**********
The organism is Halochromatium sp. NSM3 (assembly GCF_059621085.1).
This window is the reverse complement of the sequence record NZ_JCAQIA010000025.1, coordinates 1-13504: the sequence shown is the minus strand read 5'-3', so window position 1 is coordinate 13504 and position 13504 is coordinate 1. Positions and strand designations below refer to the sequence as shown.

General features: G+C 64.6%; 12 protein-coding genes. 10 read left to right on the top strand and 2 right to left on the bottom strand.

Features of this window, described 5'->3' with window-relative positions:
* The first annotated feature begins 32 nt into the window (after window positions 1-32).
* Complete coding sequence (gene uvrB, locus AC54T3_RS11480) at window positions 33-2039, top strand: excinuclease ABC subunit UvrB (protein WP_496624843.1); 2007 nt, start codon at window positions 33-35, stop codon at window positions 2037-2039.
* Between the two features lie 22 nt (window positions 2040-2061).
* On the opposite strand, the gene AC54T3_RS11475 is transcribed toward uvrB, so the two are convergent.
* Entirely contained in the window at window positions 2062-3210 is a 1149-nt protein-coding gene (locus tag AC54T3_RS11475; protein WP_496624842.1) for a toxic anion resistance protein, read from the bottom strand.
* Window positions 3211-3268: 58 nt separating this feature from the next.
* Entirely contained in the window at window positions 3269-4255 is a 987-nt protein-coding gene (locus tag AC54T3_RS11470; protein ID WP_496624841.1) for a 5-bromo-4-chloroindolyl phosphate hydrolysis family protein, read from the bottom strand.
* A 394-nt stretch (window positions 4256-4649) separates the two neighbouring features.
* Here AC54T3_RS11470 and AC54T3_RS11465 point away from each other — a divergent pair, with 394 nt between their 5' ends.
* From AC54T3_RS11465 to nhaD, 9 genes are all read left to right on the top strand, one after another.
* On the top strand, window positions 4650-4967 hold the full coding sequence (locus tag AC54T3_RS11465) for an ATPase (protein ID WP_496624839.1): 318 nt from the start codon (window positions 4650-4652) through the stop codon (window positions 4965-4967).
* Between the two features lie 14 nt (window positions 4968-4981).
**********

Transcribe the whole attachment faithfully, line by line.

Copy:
The organism is Halochromatium sp. NSM3 (assembly GCF_059621085.1).
This window is the reverse complement of the sequence record NZ_JCAQIA010000025.1, coordinates 1-13504: the sequence shown is the minus strand read 5'-3', so window position 1 is coordinate 13504 and position 13504 is coordinate 1. Positions and strand designations below refer to the sequence as shown.

General features: G+C 64.6%; 12 protein-coding genes. 10 read left to right on the top strand and 2 right to left on the bottom strand.

Features of this window, described 5'->3' with window-relative positions:
* The first annotated feature begins 32 nt into the window (after window positions 1-32).
* Complete coding sequence (gene uvrB, locus AC54T3_RS11480) at window positions 33-2039, top strand: excinuclease ABC subunit UvrB (protein WP_496624843.1); 2007 nt, start codon at window positions 33-35, stop codon at window positions 2037-2039.
* Between the two features lie 22 nt (window positions 2040-2061).
* On the opposite strand, the gene AC54T3_RS11475 is transcribed toward uvrB, so the two are convergent.
* Entirely contained in the window at window positions 2062-3210 is a 1149-nt protein-coding gene (locus tag AC54T3_RS11475; protein WP_496624842.1) for a toxic anion resistance protein, read from the bottom strand.
* Window positions 3211-3268: 58 nt separating this feature from the next.
* Entirely contained in the window at window positions 3269-4255 is a 987-nt protein-coding gene (locus tag AC54T3_RS11470; protein ID WP_496624841.1) for a 5-bromo-4-chloroindolyl phosphate hydrolysis family protein, read from the bottom strand.
* A 394-nt stretch (window positions 4256-4649) separates the two neighbouring features.
* Here AC54T3_RS11470 and AC54T3_RS11465 point away from each other — a divergent pair, with 394 nt between their 5' ends.
* From AC54T3_RS11465 to nhaD, 9 genes are all read left to right on the top strand, one after another.
* On the top strand, window positions 4650-4967 hold the full coding sequence (locus tag AC54T3_RS11465) for an ATPase (protein ID WP_496624839.1): 318 nt from the start codon (window positions 4650-4652) through the stop codon (window positions 4965-4967).
* Between the two features lie 14 nt (window positions 4968-4981).